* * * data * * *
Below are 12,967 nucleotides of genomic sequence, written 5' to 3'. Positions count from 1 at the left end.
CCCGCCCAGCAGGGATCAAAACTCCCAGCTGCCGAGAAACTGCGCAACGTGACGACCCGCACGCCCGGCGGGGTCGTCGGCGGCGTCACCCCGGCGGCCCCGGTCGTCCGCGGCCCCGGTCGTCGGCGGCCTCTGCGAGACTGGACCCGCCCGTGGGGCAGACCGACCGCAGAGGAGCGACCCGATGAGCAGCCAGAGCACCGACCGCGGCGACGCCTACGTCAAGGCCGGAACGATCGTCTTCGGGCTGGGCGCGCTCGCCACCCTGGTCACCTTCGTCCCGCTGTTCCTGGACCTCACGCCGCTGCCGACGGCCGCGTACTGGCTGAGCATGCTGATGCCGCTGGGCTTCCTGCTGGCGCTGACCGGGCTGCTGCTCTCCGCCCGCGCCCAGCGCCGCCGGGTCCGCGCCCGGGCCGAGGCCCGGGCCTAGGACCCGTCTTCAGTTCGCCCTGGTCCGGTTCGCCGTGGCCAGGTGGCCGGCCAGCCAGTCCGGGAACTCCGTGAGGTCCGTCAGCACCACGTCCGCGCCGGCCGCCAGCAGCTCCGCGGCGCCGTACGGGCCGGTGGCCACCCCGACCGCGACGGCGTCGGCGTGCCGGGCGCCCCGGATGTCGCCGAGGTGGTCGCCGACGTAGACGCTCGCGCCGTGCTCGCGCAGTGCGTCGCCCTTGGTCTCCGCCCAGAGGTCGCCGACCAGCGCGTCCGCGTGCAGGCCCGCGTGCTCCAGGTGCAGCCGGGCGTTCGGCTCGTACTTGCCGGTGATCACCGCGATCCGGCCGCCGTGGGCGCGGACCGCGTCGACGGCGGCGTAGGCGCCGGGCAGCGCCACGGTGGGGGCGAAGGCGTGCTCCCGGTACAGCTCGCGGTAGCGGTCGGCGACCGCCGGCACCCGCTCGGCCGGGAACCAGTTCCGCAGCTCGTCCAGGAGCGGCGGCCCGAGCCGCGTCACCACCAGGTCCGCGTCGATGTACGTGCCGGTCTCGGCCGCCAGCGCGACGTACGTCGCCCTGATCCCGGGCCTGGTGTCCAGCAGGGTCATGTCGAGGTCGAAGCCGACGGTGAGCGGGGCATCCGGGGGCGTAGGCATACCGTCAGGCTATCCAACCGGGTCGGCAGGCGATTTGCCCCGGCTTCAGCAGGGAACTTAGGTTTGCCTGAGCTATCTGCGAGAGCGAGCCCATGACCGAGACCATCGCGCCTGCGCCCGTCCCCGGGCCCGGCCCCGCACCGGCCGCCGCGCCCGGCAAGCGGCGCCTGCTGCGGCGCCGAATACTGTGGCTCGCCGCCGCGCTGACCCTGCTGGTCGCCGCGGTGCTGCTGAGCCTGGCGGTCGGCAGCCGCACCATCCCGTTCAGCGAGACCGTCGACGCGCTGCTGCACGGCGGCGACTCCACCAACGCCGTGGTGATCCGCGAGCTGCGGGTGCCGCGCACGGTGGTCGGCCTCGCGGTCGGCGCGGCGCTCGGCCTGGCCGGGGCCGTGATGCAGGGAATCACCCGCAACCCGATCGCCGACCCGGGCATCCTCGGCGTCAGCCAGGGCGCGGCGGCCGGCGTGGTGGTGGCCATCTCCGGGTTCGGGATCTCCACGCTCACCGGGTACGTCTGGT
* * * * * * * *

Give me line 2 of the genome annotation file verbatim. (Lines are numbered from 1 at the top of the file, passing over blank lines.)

CCCGCCCAGCAGGGATCAAAACTCCCAGCTGCCGAGAAACTGCGCAACGTGACGACCCGCACGCCCGGCGGGGTCGTCGGCGGCGTCACCCCGGCGGCCCCGGTCGTCCGCGGCCCCGGTCGTCGGCGGCCTCTGCGAGACTGGACCCGCCCGTGGGGCAGACCGACCGCAGAGGAGCGACCCGATGAGCAGCCAGAGCACCGACCGCGGCGACGCCTACGTCAAGGCCGGAACGATCGTCTTCGGGCTGGGCGCGCTCGCCACCCTGGTCACCTTCGTCCCGCTGTTCCTGGACCTCACGCCGCTGCCGACGGCCGCGTACTGGCTGAGCATGCTGATGCCGCTGGGCTTCCTGCTGGCGCTGACCGGGCTGCTGCTCTCCGCCCGCGCCCAGCGCCGCCGGGTCCGCGCCCGGGCCGAGGCCCGGGCCTAGGACCCGTCTTCAGTTCGCCCTGGTCCGGTTCGCCGTGGCCAGGTGGCCGGCCAGCCAGTCCGGGAACTCCGTGAGGTCCGTCAGCACCACGTCCGCGCCGGCCGCCAGCAGCTCCGCGGCGCCGTACGGGCCGGTGGCCACCCCGACCGCGACGGCGTCGGCGTGCCGGGCGCCCCGGATGTCGCCGAGGTGGTCGCCGACGTAGACGCTCGCGCCGTGCTCGCGCAGTGCGTCGCCCTTGGTCTCCGCCCAGAGGTCGCCGACCAGCGCGTCCGCGTGCAGGCCCGCGTGCTCCAGGTGCAGCCGGGCGTTCGGCTCGTACTTGCCGGTGATCACCGCGATCCGGCCGCCGTGGGCGCGGACCGCGTCGACGGCGGCGTAGGCGCCGGGCAGCGCCACGGTGGGGGCGAAGGCGTGCTCCCGGTACAGCTCGCGGTAGCGGTCGGCGACCGCCGGCACCCGCTCGGCCGGGAACCAGTTCCGCAGCTCGTCCAGGAGCGGCGGCCCGAGCCGCGTCACCACCAGGTCCGCGTCGATGTACGTGCCGGTCTCGGCCGCCAGCGCGACGTACGTCGCCCTGATCCCGGGCCTGGTGTCCAGCAGGGTCATGTCGAGGTCGAAGCCGACGGTGAGCGGGGCATCCGGGGGCGTAGGCATACCGTCAGGCTATCCAACCGGGTCGGCAGGCGATTTGCCCCGGCTTCAGCAGGGAACTTAGGTTTGCCTGAGCTATCTGCGAGAGCGAGCCCATGACCGAGACCATCGCGCCTGCGCCCGTCCCCGGGCCCGGCCCCGCACCGGCCGCCGCGCCCGGCAAGCGGCGCCTGCTGCGGCGCCGAATACTGTGGCTCGCCGCCGCGCTGACCCTGCTGGTCGCCGCGGTGCTGCTGAGCCTGGCGGTCGGCAGCCGCACCATCCCGTTCAGCGAGACCGTCGACGCGCTGCTGCACGGCGGCGACTCCACCAACGCCGTGGTGATCCGCGAGCTGCGGGTGCCGCGCACGGTGGTCGGCCTCGCGGTCGGCGCGGCGCTCGGCCTGGCCGGGGCCGTGATGCAGGGAATCACCCGCAACCCGATCGCCGACCCGGGCATCCTCGGCGTCAGCCAGGGCGCGGCGGCCGGCGTGGTGGTGGCCATCTCCGGGTTCGGGATCTCCACGCTCACCGGGTACGTCTGGT